WHERE ARE THE BARGES NOW?
By Tim Magennis
“Hey Mister. Will ya bring us back a parrot”. That, according to Dublin comedians and wits of the fifties, recalling the last glory years of the Guinness barges on the River Liffey, was the regular cry of Dublin jackeens perched precariously on the city’s famous Halfpenny Bridge to the elegantly dressed barge captains in their dark blue corduroys and shiny peaked caps as they passed underneath.
Mostly the captains used to ignore them, for privilege was theirs, the privilege of being established characters of Dublin of that time, pillars of the community, men with an urgent job to do in getting Dublin’s primary export safely over a Liffey mile to the ships that would carry it to the furthest ends of the world.
Sic transit gloria . All too soon their years were numbered. The advance of brewing techniques led to the development of Guinness breweries elsewhere.
Post Second World War development of road transportation of the big, round Guinness barrels, the building of new ships and the use of iron lungs and eventually the massive stainless steel ships’ tanks for the black stuff brought an end to this romantic trade. Still the memory remains.
Even today elderly folk with a knowledge of the tides on Dublin Bay might stand on O’Connell Bridge and imagine a re-run of the days when at high tide the Guinness barges would appear and pass under them with their smoke stacks lowered to accommodate the few remaining feet of space between vessel and the highest point of the bridge. Nostalgic stuff indeed.
Information supplied by the learned archivists of the Guinness Storehouse, St. James Gate, Dublin, shows that the original Guinness jetty at the brewery was built in 1873 and that the first of the steam-driven barges, appropriately called the Lagan, was built in Belfast by Harland and Wolfe.
The entire fleet of 13 was named after Irish rivers. The Shannon, built in Preston by Messrs. Allsop, followed six years later and then came, in rapid succession, ten barges built in Dublin by Ross and Walpole.
Their names were Liffey, Lee, Boyne, Slaney, Suir, Foyle, Moy, Vartry, Dodder and Tolka. Another, Number 22, was the Docena, bought second-hand in England in 1920.
The Guinness records show that the Liffey and the Boyne were commandeered by the British authorities during the First World War and the latter saw some service on the canals in France.
They also indicate that the Shannon was a mechanical monster being steam-powered and twin-screwed with a propeller and rudder fore and aft. She could not swing around at the jetty but went up and down the river without having to turn around.
“Her engine room was amidship and she had a loco-type boiler fitted crosswise over the drive shaft. The engine room was very hot and very uncomfortable for the drivers who had to come up a ladder from the port side on to the deck and go down another on the starboard side to keep minding the boiler, oiling the engine and looking after the pumps”.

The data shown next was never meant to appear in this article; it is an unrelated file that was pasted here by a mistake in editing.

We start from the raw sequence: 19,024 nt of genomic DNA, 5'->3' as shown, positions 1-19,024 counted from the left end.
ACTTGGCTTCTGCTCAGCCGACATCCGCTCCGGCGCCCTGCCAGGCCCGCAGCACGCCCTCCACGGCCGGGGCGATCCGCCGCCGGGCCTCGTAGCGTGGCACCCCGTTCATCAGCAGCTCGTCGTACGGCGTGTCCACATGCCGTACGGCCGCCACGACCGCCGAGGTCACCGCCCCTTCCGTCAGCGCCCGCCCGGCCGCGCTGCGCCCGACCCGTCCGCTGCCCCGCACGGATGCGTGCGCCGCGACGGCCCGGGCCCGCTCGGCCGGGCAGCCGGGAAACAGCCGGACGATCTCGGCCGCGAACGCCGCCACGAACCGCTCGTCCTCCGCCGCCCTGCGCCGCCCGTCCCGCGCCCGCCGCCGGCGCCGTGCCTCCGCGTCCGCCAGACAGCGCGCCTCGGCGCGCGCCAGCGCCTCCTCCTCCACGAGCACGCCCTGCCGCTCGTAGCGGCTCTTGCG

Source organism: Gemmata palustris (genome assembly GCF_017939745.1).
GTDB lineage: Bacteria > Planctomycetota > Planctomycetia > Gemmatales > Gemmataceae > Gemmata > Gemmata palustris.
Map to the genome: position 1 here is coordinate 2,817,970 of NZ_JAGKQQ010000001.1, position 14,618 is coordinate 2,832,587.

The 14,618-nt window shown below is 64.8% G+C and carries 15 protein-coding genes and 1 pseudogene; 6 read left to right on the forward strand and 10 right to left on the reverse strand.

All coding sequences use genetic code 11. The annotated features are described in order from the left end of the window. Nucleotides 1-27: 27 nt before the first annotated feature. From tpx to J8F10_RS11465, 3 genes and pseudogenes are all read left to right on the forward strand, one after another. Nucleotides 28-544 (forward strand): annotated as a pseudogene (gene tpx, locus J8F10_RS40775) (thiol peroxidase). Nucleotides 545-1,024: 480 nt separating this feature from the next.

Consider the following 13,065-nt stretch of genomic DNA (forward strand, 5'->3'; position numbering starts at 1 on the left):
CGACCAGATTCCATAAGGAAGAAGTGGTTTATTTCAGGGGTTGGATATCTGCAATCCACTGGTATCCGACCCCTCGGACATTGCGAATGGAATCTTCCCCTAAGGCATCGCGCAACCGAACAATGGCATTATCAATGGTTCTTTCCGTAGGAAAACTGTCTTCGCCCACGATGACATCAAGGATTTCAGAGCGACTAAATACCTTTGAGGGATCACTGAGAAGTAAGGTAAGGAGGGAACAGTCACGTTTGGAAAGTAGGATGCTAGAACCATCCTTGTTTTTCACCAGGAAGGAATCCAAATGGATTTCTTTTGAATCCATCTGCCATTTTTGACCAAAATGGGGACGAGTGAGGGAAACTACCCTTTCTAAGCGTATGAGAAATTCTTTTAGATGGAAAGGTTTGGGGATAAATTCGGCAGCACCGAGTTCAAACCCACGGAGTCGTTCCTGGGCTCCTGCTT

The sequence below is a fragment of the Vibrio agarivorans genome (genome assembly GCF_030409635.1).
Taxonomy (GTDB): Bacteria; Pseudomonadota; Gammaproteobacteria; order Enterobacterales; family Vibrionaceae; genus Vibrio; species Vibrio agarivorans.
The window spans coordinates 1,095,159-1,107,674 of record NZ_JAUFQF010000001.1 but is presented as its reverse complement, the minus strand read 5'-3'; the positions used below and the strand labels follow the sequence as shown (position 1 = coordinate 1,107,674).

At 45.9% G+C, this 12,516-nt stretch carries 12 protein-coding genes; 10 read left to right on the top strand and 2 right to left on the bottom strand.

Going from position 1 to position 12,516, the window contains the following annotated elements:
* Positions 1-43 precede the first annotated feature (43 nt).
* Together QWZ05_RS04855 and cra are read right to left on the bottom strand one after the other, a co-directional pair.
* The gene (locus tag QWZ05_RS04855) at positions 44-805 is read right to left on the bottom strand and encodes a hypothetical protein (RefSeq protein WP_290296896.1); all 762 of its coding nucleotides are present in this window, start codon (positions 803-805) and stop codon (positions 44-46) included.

The author of the Guinness notes added laconically: “I am not going to tell you what we called her.” In 1920 all drivers belonged to the Stationary Engine Drivers and Cranesmens’ Union and were paid the same rate as winchmen and cranemen in all the British ports.
The author of what the Guinness journal of the day, “The Harp” , describes as an informal historical survey is John Doyle, Foreman i/c Boat Engine Drivers, and we are indebted to him for his colourful picture of the frantic activity on the Liffey at that time.
“There was not a day at that time but at least eight barges sailed fully loaded from the jetty to Dublin Port.” He adds that this busy programme was carried out despite the problems of the time.
The years 1920 and 1921 was the period of the Black and Tans and at one time all drivers and all boat-men had to carry a pass from Dublin Castle for being out during curfew hours, as the work started on the jetty at any time between three o’clock in the morning and three p.m. according to the tide.
“Sometime in late 1921 we were on early sailing and some of the boats were for Custom House Quay. That was the morning the Custom House was set on fire. Indeed some of the boats had some of their cargo discharged when it started and they were ordered away by the military. There was another time in 1922.
The Civil War started with the attack on the Four Courts and there was an early sailing that morning too. There was some discussion as to whether we should sail or not but we did and they were sniping at one another across the Liffey. I need not tell you the only men on deck were the skippers.
There was a lot of firing going on in O’Connell St. too.” Doyle recalls, adding: “We sailed all during that week and we got an extra week’s pay as danger money”.
Among the many incidents recorded by Doyle was when the Docena came downriver fully loaded and encountered very choppy water at Butt Bridge. She made an unsuccessful attempt to reach the security of Custom House Quay.
As the barge sank the crew scrambled to safety. A huge recovery exercise was mounted and every available barge that had discharged set about picking up the cargo.
Doyle adds: “I believe they got half the cargo but for months afterwards there were messages coming in about casks being washed up on beaches all around the coast. But by the time they were recovered they had been emptied.”